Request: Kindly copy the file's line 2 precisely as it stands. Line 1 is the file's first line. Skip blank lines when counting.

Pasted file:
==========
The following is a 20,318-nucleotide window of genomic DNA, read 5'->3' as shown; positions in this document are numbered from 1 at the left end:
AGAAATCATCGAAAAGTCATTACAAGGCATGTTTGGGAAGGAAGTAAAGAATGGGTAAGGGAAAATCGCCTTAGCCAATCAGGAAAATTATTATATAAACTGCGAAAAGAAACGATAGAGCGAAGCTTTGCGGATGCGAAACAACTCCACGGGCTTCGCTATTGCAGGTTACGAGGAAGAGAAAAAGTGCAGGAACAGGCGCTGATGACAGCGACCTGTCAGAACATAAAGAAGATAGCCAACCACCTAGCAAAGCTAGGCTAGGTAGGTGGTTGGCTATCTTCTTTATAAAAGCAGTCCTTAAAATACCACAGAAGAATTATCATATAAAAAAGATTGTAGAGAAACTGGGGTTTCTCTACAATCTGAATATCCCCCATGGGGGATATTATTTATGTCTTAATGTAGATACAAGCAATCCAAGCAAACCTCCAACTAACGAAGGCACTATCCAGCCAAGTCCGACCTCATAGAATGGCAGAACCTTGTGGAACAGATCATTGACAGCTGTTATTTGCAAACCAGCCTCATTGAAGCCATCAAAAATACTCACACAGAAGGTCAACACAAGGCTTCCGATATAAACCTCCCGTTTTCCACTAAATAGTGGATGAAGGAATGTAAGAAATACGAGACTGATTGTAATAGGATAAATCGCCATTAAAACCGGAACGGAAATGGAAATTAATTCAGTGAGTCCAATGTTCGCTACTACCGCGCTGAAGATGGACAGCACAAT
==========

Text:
AGAAATCATCGAAAAGTCATTACAAGGCATGTTTGGGAAGGAAGTAAAGAATGGGTAAGGGAAAATCGCCTTAGCCAATCAGGAAAATTATTATATAAACTGCGAAAAGAAACGATAGAGCGAAGCTTTGCGGATGCGAAACAACTCCACGGGCTTCGCTATTGCAGGTTACGAGGAAGAGAAAAAGTGCAGGAACAGGCGCTGATGACAGCGACCTGTCAGAACATAAAGAAGATAGCCAACCACCTAGCAAAGCTAGGCTAGGTAGGTGGTTGGCTATCTTCTTTATAAAAGCAGTCCTTAAAATACCACAGAAGAATTATCATATAAAAAAGATTGTAGAGAAACTGGGGTTTCTCTACAATCTGAATATCCCCCATGGGGGATATTATTTATGTCTTAATGTAGATACAAGCAATCCAAGCAAACCTCCAACTAACGAAGGCACTATCCAGCCAAGTCCGACCTCATAGAATGGCAGAACCTTGTGGAACAGATCATTGACAGCTGTTATTTGCAAACCAGCCTCATTGAAGCCATCAAAAATACTCACACAGAAGGTCAACACAAGGCTTCCGATATAAACCTCCCGTTTTCCACTAAATAGTGGATGAAGGAATGTAAGAAATACGAGACTGATTGTAATAGGATAAATCGCCATTAAAACCGGAACGGAAATGGAAATTAATTCAGTGAGTCCAATGTTCGCTACTACCGCGCTGAAGATGGACAGCACAAT